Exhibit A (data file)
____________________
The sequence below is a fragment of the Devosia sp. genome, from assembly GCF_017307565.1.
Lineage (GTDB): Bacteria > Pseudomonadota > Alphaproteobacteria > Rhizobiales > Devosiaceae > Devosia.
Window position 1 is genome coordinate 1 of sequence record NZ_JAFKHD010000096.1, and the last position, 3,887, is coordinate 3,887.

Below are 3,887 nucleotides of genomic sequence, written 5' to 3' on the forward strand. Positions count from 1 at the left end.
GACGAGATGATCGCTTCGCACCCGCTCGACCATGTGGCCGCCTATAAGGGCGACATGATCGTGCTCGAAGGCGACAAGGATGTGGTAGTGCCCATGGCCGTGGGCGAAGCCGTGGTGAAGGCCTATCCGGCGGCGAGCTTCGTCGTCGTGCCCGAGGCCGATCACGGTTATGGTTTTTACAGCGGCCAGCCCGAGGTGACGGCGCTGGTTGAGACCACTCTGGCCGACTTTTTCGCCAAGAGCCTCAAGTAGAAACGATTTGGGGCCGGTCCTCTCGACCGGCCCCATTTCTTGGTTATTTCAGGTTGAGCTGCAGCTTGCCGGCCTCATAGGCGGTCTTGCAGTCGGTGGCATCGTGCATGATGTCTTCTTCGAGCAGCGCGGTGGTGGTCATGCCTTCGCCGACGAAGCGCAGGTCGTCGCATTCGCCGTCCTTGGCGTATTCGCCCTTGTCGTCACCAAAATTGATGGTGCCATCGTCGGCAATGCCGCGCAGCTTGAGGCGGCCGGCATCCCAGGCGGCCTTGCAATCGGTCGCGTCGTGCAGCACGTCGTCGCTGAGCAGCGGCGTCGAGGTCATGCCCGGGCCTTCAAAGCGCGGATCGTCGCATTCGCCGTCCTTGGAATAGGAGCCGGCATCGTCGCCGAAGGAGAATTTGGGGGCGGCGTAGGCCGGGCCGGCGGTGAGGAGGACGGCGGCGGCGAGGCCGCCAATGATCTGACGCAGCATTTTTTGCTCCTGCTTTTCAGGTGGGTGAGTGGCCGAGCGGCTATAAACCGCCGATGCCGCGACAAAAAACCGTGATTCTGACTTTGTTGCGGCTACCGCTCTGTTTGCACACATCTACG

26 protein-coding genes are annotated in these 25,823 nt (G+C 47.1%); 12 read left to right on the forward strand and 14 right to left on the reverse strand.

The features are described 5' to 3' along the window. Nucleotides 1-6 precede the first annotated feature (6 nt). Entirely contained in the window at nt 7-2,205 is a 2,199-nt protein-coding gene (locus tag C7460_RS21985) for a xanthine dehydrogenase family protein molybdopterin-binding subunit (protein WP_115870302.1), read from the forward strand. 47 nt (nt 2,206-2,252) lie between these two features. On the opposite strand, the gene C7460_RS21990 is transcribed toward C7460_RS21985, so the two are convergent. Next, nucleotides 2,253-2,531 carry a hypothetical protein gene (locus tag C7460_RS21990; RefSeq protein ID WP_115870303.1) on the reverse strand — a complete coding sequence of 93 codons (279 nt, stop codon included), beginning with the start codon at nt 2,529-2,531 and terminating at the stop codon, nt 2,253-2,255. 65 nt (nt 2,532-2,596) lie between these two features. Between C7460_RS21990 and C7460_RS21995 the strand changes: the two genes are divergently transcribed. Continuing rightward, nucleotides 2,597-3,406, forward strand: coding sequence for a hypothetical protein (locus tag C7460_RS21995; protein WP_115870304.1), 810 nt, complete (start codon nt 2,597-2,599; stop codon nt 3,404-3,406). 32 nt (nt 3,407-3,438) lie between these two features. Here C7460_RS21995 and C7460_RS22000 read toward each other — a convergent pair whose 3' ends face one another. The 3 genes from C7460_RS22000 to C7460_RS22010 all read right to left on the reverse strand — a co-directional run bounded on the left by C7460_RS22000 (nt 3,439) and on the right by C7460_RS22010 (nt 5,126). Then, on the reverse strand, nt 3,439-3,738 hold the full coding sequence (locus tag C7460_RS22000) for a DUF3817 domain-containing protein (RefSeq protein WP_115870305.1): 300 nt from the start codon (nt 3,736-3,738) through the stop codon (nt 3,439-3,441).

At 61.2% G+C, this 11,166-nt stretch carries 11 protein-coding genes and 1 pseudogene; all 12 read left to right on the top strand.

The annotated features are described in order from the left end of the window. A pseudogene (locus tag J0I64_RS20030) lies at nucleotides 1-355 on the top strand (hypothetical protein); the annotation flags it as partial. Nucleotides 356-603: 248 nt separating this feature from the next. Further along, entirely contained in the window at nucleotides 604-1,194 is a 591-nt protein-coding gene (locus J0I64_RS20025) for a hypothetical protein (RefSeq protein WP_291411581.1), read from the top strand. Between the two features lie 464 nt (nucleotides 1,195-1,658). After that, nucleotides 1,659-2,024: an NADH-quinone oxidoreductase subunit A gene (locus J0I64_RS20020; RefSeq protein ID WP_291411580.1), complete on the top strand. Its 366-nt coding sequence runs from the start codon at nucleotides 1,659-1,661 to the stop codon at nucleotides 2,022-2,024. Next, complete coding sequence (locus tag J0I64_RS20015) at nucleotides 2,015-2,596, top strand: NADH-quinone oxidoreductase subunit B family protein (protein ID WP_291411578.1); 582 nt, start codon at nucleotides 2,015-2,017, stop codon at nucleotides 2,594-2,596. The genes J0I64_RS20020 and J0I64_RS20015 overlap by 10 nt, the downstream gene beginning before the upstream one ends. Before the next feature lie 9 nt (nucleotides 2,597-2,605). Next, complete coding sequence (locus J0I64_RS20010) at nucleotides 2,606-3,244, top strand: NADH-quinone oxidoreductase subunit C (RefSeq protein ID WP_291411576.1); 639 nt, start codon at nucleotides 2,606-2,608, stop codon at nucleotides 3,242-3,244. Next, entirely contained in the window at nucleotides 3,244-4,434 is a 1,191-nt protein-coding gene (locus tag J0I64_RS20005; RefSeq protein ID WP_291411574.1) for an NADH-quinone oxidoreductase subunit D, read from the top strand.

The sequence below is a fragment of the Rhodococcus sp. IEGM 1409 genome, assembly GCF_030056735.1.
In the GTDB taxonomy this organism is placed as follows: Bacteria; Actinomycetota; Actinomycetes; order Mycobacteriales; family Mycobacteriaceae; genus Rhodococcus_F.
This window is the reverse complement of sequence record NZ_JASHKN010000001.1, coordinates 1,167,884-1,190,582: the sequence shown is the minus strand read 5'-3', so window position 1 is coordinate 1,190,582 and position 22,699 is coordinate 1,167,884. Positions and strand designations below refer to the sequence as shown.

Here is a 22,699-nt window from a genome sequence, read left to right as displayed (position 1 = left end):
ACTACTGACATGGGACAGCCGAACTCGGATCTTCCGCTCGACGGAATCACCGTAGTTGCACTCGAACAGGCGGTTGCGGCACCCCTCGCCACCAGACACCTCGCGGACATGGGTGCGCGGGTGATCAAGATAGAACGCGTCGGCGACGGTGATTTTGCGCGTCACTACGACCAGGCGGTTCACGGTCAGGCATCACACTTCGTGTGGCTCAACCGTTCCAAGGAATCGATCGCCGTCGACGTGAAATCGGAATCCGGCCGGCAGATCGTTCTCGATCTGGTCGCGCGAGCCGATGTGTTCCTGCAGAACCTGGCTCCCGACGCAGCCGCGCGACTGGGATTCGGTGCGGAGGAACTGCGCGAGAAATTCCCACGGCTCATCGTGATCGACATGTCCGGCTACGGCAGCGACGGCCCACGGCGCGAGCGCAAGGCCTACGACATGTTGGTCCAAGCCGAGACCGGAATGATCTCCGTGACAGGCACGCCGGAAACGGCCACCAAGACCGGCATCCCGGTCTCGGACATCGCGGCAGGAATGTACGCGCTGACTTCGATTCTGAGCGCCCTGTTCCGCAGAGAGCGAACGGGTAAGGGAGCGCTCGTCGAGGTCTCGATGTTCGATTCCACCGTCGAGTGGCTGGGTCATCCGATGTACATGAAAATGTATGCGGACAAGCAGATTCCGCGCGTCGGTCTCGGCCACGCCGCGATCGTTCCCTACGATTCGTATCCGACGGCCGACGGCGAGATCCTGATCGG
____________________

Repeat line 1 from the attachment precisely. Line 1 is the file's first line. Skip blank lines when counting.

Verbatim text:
The sequence below is a fragment of the Devosia sp. genome, from assembly GCF_017307565.1.